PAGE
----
New car does bang-up job at Daytona

DAYTONA BEACH, Fla. -- Two wrongs finally made a right in my book Saturday night.

If there must be restrictor-plate racing, then the new car is the boxy armored car to do it in.

That was confirmed more than ever in the Bud Shootout, won by Kevin Harvick, who rolled into Victory Lane in a battered Chevrolet that looked like it had been in a short-track brawl.

"I don't think the old car would have stood up to it," Harvick said of the beating he gave the No. 29 from early on in the Shootout. "We hit the wall pretty good there in the beginning of the race, and it tore the left-front fender off and split it at the seam. We were able to get that fixed" during the intermission after the first segment.

"This car is tough," he said. "If you can keep all the fenders and all the tires going in the same direction, and the nose on it, you've still got a chance."

He counted up the poundings.

"I think we hit the wall a couple of times. I hit the 16 [Greg Biffle] as he wrecked. So it was an eventful night."

With the old car, the slightest dimples in the contact of plate racing could throw off the aerodynamics enough to cost a driver a win here.

But the ugly, boxy, clumsy, much-maligned -- by drivers and fans alike -- Car of Tomorrow, or new car, or Car of Today … well, it just takes a lickin' and keeps on tickin'.

Most illustrative was Biffle's Ford, which was knocked into the infield twice and still survived to wreck a third time, finally succumbing to a slam into the wall.

Jeff Gordon knocked Biffle loose the first time, and Jimmie Johnson's car nailed Biffle in that same wreck. Gordon's car sustained some front-end damage, and Johnson's car hit squarely on its nose into Biffle's side.

But both Gordon and Johnson motored on, strongly enough to be factors to the last lap, though Johnson finally wrecked out at the end.

Jamie McMurray, who finished second after leading going into the green-white-checkered overtime, moved up trying to block Harvick.

"I thought I was far enough up toward the wall that he couldn't fit through there," McMurray said.

But in his Panzer -- er, COT -- Harvick barreled right on through and made the pass.

"I figured we'd just see what happened," Harvick said with a contented smile.

Harvick took the lead with little more than a second or two to spare, just ahead of a wreck that broke out in his mirrors -- Casey Mears knocked Johnson into Denny Hamlin -- froze the field for keeps on the last lap.

Other than acknowledging its safety features, I've been as harsh a critic of the new car as there has been. And about 90 percent of readers I hear from despise the thing.

But maybe we should cut the ugly duckling some slack, because it is the second wrong that makes the right.

I've always criticized plate racing for creating an artificial show -- the racing is close only because drivers can't get away from one another with their stifled engines.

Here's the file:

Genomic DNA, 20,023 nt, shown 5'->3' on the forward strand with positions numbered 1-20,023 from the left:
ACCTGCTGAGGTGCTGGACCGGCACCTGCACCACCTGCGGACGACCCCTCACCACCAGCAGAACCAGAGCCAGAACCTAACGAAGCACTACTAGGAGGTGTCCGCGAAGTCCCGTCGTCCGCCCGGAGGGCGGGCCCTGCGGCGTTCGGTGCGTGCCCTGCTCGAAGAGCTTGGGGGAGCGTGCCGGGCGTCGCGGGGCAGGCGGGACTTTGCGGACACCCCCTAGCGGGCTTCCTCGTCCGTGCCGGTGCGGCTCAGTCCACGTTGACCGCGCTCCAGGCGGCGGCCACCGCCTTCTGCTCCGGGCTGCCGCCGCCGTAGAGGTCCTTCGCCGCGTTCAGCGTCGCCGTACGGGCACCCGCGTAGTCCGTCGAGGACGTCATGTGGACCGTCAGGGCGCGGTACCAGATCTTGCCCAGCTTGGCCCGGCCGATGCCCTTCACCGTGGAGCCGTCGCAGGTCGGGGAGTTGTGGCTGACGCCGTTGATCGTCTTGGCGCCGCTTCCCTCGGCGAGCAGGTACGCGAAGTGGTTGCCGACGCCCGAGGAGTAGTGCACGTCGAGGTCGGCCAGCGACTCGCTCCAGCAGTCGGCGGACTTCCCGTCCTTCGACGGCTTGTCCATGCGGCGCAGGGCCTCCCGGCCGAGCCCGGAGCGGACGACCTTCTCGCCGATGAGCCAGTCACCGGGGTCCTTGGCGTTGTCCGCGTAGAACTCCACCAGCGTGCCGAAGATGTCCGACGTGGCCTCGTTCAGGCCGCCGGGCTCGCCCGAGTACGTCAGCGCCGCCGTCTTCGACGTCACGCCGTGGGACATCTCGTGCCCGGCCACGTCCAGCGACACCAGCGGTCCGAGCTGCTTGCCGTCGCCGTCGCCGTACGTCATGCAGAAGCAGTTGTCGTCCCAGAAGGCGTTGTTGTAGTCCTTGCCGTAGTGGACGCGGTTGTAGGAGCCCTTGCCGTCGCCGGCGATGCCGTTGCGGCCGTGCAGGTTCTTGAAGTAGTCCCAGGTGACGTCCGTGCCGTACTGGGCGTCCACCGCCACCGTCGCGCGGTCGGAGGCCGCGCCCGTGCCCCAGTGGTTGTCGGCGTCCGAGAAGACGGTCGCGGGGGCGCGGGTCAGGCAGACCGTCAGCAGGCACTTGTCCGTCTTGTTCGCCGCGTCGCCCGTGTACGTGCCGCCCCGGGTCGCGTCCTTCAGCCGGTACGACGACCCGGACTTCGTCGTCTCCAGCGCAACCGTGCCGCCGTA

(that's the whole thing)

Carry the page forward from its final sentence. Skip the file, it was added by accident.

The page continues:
And if the all-time maestro of plate racing, the late Dale Earnhardt, loathed it and always said "this ain't real racin'" whenever he won one of the things, that was enough confirmation for me.

But if you're going show-biz with plates rather than racing for real, you might as well go totally show-biz with a tank that's up to the four-wide door-slamming and the bump-drafting, and enhances the aerodynamic pushing, shoving and pulling that is the fan appeal of plate racing.

(The Earnhardt camp may not agree, because defending Shootout champion Dale Earnhardt Jr., who'd hinted at having the strongest car at times, got turned at a bad angle by Paul Menard late in the race, so that Earnhardt's car did suffer race-ending damage.)

Even McMurray thought the way he lost was "cool," compared to what the old car would and wouldn't do here.

"The leader is kind of a sitting duck with this car, which is cool, because you can pass him," McMurray said. "In the other car, with a green-white-checkered, I don't think you'd have seen a pass, because you couldn't get the shoves and pushes you can with this car."

In yet another twist with this car, McMurray felt he lost mainly because, ironically, he didn't get on his brakes enough.

"When you're the leader, you're getting pushed so far out front that you have to drag the brakes a little bit so that you don't get too big of a gap between you and the pack. Because you know they're going to come, and you can't even move up to block them because they're coming so fast.

"It's hard, when you come to the white flag, to drag the brakes. And I just let those guys get too big of a gap on me."

There was four-wide racing at times, with so much door-banging that at moments it almost appeared drivers had their elbows out the windows, shoving one another aside like roller-derby skaters.

Harvick's team owner, Richard Childress, said the show was "definitely worth the price of admission," but the trouble was, by my estimate, only about 30,000 paid to see it.

Daytona's 110,000-seat fronstretch grandstands were about 25-30 percent full. The 60,000-seat backstretch grandstands weren't even open for the Shootout.

But that's not necessarily a forecast of the economy's impact on attendance throughout next week.

Shootout crowds have occasionally been light through the years, for several reasons. Because the race is somewhat isolated from the brunt of Speedweeks -- Thursday's twin 150-mile qualifiers through Sunday's 500 -- attendance for the Shootout is largely local.

Not until the out-of-state fans get here next week will there be a clear indication of the recession's impact on Speedweeks -- although the Daytona 500 still isn't sold out yet.

But for those who can afford to come, a maligned car design and an artificial kind of racing just might combine to make it worth the price of admission next Sunday.

Ed Hinton is a senior writer for ESPN.com. He can be reached at edward.t.hinton@espn3.com.